According to Axios.com, the new administration's transition team is taking aim at the Environmental Protection Agency budget, regulatory and scientific targets. Axios.com obtained a document written by Myron Ebell, director of the Competitive Enterprise Institute's Center for Energy and Environment. President Donald Trump appointed Ebell, a prominent opponent of climate change activists, to lead the EPA transition.
Ebell lists these EPA targets as "Potential opportunities for budget reductions":
- Listed as initiatives to stop: "Clean Air Act greenhouse gas regulations for new (NSPS) and existing (ESPS or the 'Clean Power' Plan) coal and natural gas power plants … [CAFE] Standards … Clean Water Section 404: Waters of the U.S. Rule (wetlands) … TMDL (Total Maximum Daily Load) for Chesapeake Bay.
- "Key opportunities": "Issue an executive order barring EPA from overruling federal/state regulatory/permit decisions unless in clear violation of established law."
- Changing the way the EPA uses science: "Unless major reforms of the agency's use of science and economics are achieved, EPA will be able to return to its bad old ways as soon as an establishment administration takes office."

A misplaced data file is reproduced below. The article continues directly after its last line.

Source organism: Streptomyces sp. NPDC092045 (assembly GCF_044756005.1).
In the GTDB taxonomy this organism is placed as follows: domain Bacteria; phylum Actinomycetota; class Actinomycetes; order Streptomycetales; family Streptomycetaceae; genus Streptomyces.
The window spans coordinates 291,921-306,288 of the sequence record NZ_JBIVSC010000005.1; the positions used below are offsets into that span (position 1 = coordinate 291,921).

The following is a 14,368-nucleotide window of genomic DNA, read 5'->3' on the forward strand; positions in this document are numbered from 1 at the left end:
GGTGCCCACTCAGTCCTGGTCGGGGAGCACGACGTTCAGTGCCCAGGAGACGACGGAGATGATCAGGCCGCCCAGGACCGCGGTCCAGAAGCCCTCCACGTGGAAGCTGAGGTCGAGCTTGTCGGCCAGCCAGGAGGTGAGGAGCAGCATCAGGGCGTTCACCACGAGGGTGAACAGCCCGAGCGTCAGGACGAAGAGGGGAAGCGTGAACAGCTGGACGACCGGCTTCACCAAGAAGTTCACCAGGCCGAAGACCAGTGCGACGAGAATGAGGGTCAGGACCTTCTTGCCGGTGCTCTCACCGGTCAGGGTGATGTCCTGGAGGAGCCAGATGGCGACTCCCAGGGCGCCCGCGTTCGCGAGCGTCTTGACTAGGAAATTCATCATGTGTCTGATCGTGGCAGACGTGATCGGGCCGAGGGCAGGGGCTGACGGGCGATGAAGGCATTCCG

One of the striking aspects of the document was its language about the agency's use of scientific research and economic analysis to justify its actions. A section titled 'Addendum on the problems with ETA science' leads with this paragraph:
EPA does not use science to guide regulatory policy as much as it uses regulatory policy to steer the science. This is an old problem at EPA. In 1992, a blue-ribbon panel of EPA science advisers that [sic] 'science should not be adjusted to fit policy.' But rather than heed this advice, EPA has greatly increased its science manipulation.
Scott Pruitt, nominated by Trump to lead the agency, has not yet been confirmed.